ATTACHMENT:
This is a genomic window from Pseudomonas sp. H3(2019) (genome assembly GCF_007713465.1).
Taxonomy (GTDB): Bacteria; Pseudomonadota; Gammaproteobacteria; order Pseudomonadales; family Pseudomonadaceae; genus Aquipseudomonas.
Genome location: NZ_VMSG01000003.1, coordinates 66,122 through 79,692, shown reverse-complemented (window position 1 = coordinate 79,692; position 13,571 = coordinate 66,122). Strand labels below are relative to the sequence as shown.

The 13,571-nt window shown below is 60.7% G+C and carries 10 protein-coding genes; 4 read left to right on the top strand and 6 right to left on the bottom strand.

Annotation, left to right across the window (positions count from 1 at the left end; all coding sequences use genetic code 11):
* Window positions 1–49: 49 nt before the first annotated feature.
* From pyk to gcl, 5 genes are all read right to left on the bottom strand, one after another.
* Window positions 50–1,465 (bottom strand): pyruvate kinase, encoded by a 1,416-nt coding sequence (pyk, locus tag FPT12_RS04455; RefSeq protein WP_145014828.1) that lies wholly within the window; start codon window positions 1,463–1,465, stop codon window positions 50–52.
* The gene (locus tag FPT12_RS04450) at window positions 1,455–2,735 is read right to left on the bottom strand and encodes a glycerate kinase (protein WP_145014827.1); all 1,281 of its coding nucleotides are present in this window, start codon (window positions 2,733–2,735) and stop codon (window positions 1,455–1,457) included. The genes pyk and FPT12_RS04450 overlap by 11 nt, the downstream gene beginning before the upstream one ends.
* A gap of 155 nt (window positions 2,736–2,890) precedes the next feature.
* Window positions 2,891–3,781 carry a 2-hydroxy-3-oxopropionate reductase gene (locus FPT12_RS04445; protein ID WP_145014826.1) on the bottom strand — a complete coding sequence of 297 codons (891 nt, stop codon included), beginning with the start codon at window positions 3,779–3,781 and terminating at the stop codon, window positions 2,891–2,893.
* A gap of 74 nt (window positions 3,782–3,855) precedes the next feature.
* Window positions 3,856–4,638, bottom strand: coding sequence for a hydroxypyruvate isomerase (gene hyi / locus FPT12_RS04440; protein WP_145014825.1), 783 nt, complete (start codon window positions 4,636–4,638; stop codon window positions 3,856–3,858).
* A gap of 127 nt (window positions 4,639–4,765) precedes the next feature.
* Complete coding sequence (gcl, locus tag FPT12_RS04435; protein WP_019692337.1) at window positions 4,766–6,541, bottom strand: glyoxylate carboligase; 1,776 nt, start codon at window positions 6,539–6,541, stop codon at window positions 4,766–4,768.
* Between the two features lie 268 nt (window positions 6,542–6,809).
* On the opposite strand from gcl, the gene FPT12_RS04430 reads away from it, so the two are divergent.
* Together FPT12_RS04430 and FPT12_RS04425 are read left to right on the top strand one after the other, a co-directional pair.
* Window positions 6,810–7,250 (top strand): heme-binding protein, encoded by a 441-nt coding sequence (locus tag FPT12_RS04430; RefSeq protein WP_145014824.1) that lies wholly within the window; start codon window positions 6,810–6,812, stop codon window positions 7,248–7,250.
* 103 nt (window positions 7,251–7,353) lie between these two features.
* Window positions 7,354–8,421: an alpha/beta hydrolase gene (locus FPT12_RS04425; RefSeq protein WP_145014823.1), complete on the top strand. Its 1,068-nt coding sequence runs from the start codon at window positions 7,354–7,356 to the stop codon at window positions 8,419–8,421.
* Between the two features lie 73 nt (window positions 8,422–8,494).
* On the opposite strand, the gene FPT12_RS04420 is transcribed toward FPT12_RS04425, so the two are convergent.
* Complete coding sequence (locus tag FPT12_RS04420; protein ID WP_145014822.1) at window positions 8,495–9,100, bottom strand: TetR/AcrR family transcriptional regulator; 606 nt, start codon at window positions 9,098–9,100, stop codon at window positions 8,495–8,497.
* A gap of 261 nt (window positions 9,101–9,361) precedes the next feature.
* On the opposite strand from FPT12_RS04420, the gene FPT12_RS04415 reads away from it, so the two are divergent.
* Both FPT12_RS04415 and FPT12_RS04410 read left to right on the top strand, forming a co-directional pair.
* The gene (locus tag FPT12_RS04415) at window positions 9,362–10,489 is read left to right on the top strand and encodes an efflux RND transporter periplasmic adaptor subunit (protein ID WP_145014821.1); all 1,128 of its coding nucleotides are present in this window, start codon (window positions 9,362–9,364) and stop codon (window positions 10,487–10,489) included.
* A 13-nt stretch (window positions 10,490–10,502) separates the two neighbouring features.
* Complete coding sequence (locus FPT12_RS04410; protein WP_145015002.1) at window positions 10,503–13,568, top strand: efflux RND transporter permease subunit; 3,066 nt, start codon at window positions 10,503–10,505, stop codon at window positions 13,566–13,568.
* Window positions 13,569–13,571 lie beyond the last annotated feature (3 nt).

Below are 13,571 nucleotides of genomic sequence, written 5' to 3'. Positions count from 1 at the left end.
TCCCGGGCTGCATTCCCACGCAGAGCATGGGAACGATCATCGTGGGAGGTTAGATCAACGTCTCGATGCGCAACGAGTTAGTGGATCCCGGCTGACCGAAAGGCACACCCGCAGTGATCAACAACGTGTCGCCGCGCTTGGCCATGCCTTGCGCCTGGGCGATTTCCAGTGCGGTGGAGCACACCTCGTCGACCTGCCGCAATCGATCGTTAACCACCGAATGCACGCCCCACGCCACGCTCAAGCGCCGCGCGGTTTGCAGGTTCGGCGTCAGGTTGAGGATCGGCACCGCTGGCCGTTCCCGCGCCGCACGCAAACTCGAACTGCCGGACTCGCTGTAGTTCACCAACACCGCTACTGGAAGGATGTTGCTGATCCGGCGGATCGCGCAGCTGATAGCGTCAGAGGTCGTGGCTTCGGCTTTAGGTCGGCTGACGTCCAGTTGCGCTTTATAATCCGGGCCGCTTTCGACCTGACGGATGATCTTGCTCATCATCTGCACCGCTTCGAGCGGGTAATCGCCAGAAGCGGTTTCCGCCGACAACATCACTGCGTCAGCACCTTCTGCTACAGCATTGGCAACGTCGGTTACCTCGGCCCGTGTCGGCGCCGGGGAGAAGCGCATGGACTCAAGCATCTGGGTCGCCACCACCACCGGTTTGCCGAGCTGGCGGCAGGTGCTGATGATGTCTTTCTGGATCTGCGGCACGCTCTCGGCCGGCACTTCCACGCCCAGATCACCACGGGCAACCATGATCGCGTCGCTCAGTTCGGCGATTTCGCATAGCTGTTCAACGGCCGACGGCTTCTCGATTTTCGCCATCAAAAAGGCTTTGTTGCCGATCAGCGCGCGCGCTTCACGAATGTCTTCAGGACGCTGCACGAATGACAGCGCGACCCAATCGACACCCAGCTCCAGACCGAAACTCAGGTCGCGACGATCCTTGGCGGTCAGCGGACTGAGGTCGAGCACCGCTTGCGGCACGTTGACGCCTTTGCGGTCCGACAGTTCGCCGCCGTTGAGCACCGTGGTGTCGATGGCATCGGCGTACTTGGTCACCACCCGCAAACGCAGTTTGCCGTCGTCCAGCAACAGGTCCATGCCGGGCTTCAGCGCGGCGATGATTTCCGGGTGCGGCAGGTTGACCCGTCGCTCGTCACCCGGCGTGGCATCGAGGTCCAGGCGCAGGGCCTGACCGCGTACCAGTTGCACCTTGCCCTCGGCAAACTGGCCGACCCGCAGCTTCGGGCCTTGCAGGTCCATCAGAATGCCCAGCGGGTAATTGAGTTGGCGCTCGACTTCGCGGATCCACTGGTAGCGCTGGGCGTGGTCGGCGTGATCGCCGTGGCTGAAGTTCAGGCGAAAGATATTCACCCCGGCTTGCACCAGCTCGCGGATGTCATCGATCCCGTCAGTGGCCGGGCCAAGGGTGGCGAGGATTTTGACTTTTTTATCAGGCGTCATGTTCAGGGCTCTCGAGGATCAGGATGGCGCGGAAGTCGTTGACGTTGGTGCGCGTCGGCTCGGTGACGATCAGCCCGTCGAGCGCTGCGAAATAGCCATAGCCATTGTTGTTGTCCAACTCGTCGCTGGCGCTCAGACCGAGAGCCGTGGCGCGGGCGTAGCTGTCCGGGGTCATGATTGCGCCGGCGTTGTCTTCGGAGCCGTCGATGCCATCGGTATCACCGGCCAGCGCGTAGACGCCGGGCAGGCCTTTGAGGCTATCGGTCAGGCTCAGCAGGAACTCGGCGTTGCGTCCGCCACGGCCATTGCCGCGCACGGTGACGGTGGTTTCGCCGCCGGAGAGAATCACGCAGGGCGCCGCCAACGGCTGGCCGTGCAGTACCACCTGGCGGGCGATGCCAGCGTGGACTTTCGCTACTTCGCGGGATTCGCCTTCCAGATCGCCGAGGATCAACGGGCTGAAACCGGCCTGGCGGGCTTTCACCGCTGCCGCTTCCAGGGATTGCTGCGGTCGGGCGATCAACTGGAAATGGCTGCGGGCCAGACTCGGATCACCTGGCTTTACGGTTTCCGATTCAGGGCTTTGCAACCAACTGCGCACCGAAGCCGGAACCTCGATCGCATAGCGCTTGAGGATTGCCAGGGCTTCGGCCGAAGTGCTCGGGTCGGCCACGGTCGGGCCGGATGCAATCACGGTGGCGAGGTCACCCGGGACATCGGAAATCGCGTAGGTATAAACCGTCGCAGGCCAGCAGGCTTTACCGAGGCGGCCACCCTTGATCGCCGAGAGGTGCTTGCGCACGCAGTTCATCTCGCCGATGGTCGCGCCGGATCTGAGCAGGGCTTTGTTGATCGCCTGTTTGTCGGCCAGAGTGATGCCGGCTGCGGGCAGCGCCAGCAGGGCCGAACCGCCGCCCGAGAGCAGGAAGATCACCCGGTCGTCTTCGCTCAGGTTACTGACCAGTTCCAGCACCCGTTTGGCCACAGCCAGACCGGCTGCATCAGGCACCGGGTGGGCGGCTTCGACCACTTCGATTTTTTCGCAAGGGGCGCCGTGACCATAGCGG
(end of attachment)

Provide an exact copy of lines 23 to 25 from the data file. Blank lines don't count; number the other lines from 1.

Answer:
* On the opposite strand, the gene FPT12_RS04420 is transcribed toward FPT12_RS04425, so the two are convergent.
* Complete coding sequence (locus tag FPT12_RS04420; protein ID WP_145014822.1) at window positions 8,495–9,100, bottom strand: TetR/AcrR family transcriptional regulator; 606 nt, start codon at window positions 9,098–9,100, stop codon at window positions 8,495–8,497.
* A gap of 261 nt (window positions 9,101–9,361) precedes the next feature.